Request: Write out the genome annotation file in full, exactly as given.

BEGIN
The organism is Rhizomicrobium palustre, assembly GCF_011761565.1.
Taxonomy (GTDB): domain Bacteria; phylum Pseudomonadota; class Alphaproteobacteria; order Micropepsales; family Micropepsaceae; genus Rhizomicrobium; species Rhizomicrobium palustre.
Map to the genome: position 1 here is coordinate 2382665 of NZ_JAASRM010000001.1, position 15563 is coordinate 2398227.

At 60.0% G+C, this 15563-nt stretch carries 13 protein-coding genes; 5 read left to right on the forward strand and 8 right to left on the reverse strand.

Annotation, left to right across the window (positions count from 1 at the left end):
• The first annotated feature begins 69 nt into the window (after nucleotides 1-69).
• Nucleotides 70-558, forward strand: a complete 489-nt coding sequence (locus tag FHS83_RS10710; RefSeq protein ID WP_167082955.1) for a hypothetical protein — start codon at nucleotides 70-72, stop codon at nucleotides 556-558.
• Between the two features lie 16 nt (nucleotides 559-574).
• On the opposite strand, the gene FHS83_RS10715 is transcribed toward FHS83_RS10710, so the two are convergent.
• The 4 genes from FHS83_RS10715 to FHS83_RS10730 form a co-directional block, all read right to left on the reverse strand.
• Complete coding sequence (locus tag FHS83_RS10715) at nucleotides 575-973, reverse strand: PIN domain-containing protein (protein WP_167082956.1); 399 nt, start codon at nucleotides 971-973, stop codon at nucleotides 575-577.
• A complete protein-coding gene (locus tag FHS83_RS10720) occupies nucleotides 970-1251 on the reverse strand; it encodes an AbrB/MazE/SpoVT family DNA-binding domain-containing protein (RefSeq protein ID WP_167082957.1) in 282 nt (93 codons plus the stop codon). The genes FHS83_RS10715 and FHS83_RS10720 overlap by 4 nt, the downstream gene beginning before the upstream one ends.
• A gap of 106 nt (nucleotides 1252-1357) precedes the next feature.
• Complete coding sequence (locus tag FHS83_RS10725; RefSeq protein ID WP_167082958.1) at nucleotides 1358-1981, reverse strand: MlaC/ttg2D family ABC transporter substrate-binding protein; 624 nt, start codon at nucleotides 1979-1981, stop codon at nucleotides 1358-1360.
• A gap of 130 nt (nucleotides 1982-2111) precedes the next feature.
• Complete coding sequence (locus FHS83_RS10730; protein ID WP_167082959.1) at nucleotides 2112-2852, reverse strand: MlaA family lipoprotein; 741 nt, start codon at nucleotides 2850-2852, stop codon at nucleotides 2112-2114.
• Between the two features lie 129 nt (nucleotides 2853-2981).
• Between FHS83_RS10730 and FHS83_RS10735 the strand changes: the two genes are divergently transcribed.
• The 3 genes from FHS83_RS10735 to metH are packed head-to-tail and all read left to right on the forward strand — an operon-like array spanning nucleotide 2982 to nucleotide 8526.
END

The organism is Rhizomicrobium palustre, assembly GCF_011761565.1.
Taxonomy (GTDB): domain Bacteria; phylum Pseudomonadota; class Alphaproteobacteria; order Micropepsales; family Micropepsaceae; genus Rhizomicrobium; species Rhizomicrobium palustre.
Map to the genome: position 1 here is coordinate 2382665 of NZ_JAASRM010000001.1, position 15563 is coordinate 2398227.

At 60.0% G+C, this 15563-nt stretch carries 13 protein-coding genes; 5 read left to right on the forward strand and 8 right to left on the reverse strand.

Annotation, left to right across the window (positions count from 1 at the left end):
• The first annotated feature begins 69 nt into the window (after nucleotides 1-69).
• Nucleotides 70-558, forward strand: a complete 489-nt coding sequence (locus tag FHS83_RS10710; RefSeq protein ID WP_167082955.1) for a hypothetical protein — start codon at nucleotides 70-72, stop codon at nucleotides 556-558.
• Between the two features lie 16 nt (nucleotides 559-574).
• On the opposite strand, the gene FHS83_RS10715 is transcribed toward FHS83_RS10710, so the two are convergent.
• The 4 genes from FHS83_RS10715 to FHS83_RS10730 form a co-directional block, all read right to left on the reverse strand.
• Complete coding sequence (locus tag FHS83_RS10715) at nucleotides 575-973, reverse strand: PIN domain-containing protein (protein WP_167082956.1); 399 nt, start codon at nucleotides 971-973, stop codon at nucleotides 575-577.
• A complete protein-coding gene (locus tag FHS83_RS10720) occupies nucleotides 970-1251 on the reverse strand; it encodes an AbrB/MazE/SpoVT family DNA-binding domain-containing protein (RefSeq protein ID WP_167082957.1) in 282 nt (93 codons plus the stop codon). The genes FHS83_RS10715 and FHS83_RS10720 overlap by 4 nt, the downstream gene beginning before the upstream one ends.
• A gap of 106 nt (nucleotides 1252-1357) precedes the next feature.
• Complete coding sequence (locus tag FHS83_RS10725; RefSeq protein ID WP_167082958.1) at nucleotides 1358-1981, reverse strand: MlaC/ttg2D family ABC transporter substrate-binding protein; 624 nt, start codon at nucleotides 1979-1981, stop codon at nucleotides 1358-1360.
• A gap of 130 nt (nucleotides 1982-2111) precedes the next feature.
• Complete coding sequence (locus FHS83_RS10730; protein ID WP_167082959.1) at nucleotides 2112-2852, reverse strand: MlaA family lipoprotein; 741 nt, start codon at nucleotides 2850-2852, stop codon at nucleotides 2112-2114.
• Between the two features lie 129 nt (nucleotides 2853-2981).
• Between FHS83_RS10730 and FHS83_RS10735 the strand changes: the two genes are divergently transcribed.
• The 3 genes from FHS83_RS10735 to metH are packed head-to-tail and all read left to right on the forward strand — an operon-like array spanning nucleotide 2982 to nucleotide 8526.